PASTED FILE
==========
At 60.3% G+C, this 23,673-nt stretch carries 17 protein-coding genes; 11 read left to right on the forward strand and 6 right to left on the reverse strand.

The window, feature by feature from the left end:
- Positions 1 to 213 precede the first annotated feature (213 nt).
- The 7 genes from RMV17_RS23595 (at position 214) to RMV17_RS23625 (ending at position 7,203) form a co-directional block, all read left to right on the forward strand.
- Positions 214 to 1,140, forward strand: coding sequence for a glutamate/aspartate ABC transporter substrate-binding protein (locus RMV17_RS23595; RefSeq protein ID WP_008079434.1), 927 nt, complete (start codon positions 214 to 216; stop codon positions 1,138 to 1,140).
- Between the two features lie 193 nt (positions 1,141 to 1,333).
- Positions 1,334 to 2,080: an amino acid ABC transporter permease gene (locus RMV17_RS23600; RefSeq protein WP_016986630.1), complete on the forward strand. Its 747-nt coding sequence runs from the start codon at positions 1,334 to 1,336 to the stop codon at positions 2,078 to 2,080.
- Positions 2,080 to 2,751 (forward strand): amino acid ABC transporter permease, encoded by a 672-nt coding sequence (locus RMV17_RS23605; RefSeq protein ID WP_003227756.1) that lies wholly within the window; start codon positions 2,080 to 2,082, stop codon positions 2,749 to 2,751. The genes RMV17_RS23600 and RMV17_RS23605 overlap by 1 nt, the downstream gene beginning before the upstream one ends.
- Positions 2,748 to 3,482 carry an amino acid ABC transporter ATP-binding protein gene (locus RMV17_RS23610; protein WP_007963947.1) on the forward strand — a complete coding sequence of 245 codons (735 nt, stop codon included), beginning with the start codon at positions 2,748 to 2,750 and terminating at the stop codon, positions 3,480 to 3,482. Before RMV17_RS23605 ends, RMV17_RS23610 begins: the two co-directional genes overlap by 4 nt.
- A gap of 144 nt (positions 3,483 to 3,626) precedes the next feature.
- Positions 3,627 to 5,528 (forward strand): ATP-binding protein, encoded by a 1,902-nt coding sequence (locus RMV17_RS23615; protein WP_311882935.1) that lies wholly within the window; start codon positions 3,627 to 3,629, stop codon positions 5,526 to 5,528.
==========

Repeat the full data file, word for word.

At 60.3% G+C, this 23,673-nt stretch carries 17 protein-coding genes; 11 read left to right on the forward strand and 6 right to left on the reverse strand.

The window, feature by feature from the left end:
- Positions 1 to 213 precede the first annotated feature (213 nt).
- The 7 genes from RMV17_RS23595 (at position 214) to RMV17_RS23625 (ending at position 7,203) form a co-directional block, all read left to right on the forward strand.
- Positions 214 to 1,140, forward strand: coding sequence for a glutamate/aspartate ABC transporter substrate-binding protein (locus RMV17_RS23595; RefSeq protein ID WP_008079434.1), 927 nt, complete (start codon positions 214 to 216; stop codon positions 1,138 to 1,140).
- Between the two features lie 193 nt (positions 1,141 to 1,333).
- Positions 1,334 to 2,080: an amino acid ABC transporter permease gene (locus RMV17_RS23600; RefSeq protein WP_016986630.1), complete on the forward strand. Its 747-nt coding sequence runs from the start codon at positions 1,334 to 1,336 to the stop codon at positions 2,078 to 2,080.
- Positions 2,080 to 2,751 (forward strand): amino acid ABC transporter permease, encoded by a 672-nt coding sequence (locus RMV17_RS23605; RefSeq protein ID WP_003227756.1) that lies wholly within the window; start codon positions 2,080 to 2,082, stop codon positions 2,749 to 2,751. The genes RMV17_RS23600 and RMV17_RS23605 overlap by 1 nt, the downstream gene beginning before the upstream one ends.
- Positions 2,748 to 3,482 carry an amino acid ABC transporter ATP-binding protein gene (locus RMV17_RS23610; protein WP_007963947.1) on the forward strand — a complete coding sequence of 245 codons (735 nt, stop codon included), beginning with the start codon at positions 2,748 to 2,750 and terminating at the stop codon, positions 3,480 to 3,482. Before RMV17_RS23605 ends, RMV17_RS23610 begins: the two co-directional genes overlap by 4 nt.
- A gap of 144 nt (positions 3,483 to 3,626) precedes the next feature.
- Positions 3,627 to 5,528 (forward strand): ATP-binding protein, encoded by a 1,902-nt coding sequence (locus RMV17_RS23615; protein WP_311882935.1) that lies wholly within the window; start codon positions 3,627 to 3,629, stop codon positions 5,526 to 5,528.